£70m extra cost of hiring agency social workers

Agency social workers could be costing councils £70m a year more than if permanent staff were employed to perform the same roles, Community Care can reveal. (Pic credit: Alamy)

Agency social workers could be costing councils £70m a year more than if permanent staff were employed to perform the same roles, Community Care can reveal.

More than one in 10 council posts is filled by an agency or temporary worker, our exclusive Freedom of Information investigation has shown.

Each agency worker costs an estimated £14,400 a year more than a newly-qualified, permanent member of staff, according to research by Sefton Council in Merseyside, cited by the Department of Health.

Trade union Unison condemned “the millions being wasted on agency fees” as a “tragedy”, but employers defended the use of agency staff as a vital measure to tackle high vacancy rates.

“While we would seek to minimise the use of agency staff, there are circumstances in which we have to use them in order to maintain essential services,” said John Nawrockyi, secretary of the Association of Directors of Adult Social Services’ workforce development network.

“Better to use agency staff than not to allocate a social worker to a child in care or to pick up safely adults’ and children’s safeguarding referrals.”

The vacancy rate in social work teams is 10.4%, Community Care reported last week. The figure is higher in children’s services, where more agency staff are used.

“Many agency staff are highly skilled and much sought-after to manage short-term staff shortages and pressures. While retention remains low, they are a necessary, if often expensive part of the system,” said Howard Cooper, chair of the Association of Directors of Children’s Services’ workforce development policy committee.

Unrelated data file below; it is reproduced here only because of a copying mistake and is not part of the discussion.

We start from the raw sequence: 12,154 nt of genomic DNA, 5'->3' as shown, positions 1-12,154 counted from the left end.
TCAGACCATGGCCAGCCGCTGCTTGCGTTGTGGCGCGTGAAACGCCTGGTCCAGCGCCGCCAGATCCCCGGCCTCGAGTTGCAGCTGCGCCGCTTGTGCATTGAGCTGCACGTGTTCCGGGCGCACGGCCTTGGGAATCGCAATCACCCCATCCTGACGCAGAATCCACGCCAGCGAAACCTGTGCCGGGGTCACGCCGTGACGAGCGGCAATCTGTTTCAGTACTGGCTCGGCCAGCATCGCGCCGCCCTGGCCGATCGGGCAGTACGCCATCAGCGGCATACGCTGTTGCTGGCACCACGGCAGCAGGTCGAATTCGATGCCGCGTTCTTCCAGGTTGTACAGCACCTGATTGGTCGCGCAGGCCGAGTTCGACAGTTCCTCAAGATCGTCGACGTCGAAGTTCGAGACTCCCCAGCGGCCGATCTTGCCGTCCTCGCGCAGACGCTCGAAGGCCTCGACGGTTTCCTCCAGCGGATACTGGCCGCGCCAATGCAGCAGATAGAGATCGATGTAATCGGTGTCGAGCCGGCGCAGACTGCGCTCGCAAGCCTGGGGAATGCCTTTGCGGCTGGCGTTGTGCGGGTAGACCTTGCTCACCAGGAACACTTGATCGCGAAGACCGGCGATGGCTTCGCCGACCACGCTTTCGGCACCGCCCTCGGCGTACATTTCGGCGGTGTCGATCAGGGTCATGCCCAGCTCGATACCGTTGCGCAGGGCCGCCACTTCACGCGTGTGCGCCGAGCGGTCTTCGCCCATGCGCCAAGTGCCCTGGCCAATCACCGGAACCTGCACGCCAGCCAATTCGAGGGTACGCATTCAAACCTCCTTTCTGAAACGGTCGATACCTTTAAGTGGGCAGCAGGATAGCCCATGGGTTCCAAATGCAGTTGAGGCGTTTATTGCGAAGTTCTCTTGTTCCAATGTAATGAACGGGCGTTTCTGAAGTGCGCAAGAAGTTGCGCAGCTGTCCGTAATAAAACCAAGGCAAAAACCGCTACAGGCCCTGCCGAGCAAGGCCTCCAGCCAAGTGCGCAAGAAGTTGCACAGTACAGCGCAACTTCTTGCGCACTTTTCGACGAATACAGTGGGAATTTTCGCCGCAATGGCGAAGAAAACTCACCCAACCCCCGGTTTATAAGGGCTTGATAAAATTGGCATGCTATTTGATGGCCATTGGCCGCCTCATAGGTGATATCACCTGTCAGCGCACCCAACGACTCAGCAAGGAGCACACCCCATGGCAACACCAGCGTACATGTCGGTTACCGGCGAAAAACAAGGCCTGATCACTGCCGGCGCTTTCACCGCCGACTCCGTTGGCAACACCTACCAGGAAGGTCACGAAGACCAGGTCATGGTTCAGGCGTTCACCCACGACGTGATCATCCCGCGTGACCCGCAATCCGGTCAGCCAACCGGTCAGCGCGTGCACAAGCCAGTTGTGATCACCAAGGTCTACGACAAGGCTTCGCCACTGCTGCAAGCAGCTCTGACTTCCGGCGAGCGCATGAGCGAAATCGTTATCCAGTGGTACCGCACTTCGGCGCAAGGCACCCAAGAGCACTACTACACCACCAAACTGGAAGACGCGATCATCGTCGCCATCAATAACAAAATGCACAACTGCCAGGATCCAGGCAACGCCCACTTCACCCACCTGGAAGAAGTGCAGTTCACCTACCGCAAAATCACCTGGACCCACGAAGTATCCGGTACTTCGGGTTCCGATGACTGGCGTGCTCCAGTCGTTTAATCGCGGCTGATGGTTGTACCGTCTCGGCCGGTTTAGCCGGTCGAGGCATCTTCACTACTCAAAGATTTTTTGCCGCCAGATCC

But Cooper admitted that the use of agency staff could have a negative effect on the long-term operations of social work teams.

“[It could] hinder the development of a committed and stable team and make it more difficult to offer children and their families a stable relationship with an individual social worker,” he said.

Unison has urged councils to stop the “revolving door” of agency and temporary social workers passing through departments. “It is a tragedy that millions are wasted on agency fees to plug shortages of social workers,” said Helga Pile, Unison’s national officer for social workers.

“Filling posts with permanent social workers would provide continuity of care to children and vulnerable adults.

“It would also allow staff to build up long term experience.”

In Lambeth Council, London, agency social workers are encouraged to take up permanent posts.

“It may be a sign of the times but more social workers are now seeking more secure employment than previously,” said Jo Cleary, Lambeth’s executive director of adults and community services.

Other local approaches to tackling the over-reliance on agency staff include golden hellos for newly qualified social workers.

Community Care surveyed all councils in England, Wales and Scotland, and health and social care trust in Northern Ireland. In the 148 out of 211 bodies that provided responses a total of 3,400 agency social workers were employed. Using the DH’s cost analysis and applying average agency staff figures to the remaining councils, the projected expenditure on agency workers over the cost of permanent staff was just under £70m per year.

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